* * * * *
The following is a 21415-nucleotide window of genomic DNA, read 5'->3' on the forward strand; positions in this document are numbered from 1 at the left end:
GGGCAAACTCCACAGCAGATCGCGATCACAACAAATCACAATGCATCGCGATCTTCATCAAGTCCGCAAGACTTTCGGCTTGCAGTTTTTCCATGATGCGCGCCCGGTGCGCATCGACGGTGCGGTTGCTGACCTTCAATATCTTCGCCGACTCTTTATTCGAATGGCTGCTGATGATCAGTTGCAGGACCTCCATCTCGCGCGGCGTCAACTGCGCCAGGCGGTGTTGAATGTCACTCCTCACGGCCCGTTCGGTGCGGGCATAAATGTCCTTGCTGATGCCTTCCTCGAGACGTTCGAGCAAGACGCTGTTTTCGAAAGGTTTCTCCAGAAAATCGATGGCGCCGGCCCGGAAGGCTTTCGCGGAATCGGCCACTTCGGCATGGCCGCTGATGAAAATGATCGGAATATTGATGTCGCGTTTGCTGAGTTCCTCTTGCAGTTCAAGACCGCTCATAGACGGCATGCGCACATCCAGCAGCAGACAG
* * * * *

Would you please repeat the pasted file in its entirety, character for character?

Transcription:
The following is a 21415-nucleotide window of genomic DNA, read 5'->3' on the forward strand; positions in this document are numbered from 1 at the left end:
GGGCAAACTCCACAGCAGATCGCGATCACAACAAATCACAATGCATCGCGATCTTCATCAAGTCCGCAAGACTTTCGGCTTGCAGTTTTTCCATGATGCGCGCCCGGTGCGCATCGACGGTGCGGTTGCTGACCTTCAATATCTTCGCCGACTCTTTATTCGAATGGCTGCTGATGATCAGTTGCAGGACCTCCATCTCGCGCGGCGTCAACTGCGCCAGGCGGTGTTGAATGTCACTCCTCACGGCCCGTTCGGTGCGGGCATAAATGTCCTTGCTGATGCCTTCCTCGAGACGTTCGAGCAAGACGCTGTTTTCGAAAGGTTTCTCCAGAAAATCGATGGCGCCGGCCCGGAAGGCTTTCGCGGAATCGGCCACTTCGGCATGGCCGCTGATGAAAATGATCGGAATATTGATGTCGCGTTTGCTGAGTTCCTCTTGCAGTTCAAGACCGCTCATAGACGGCATGCGCACATCCAGCAGCAGACAG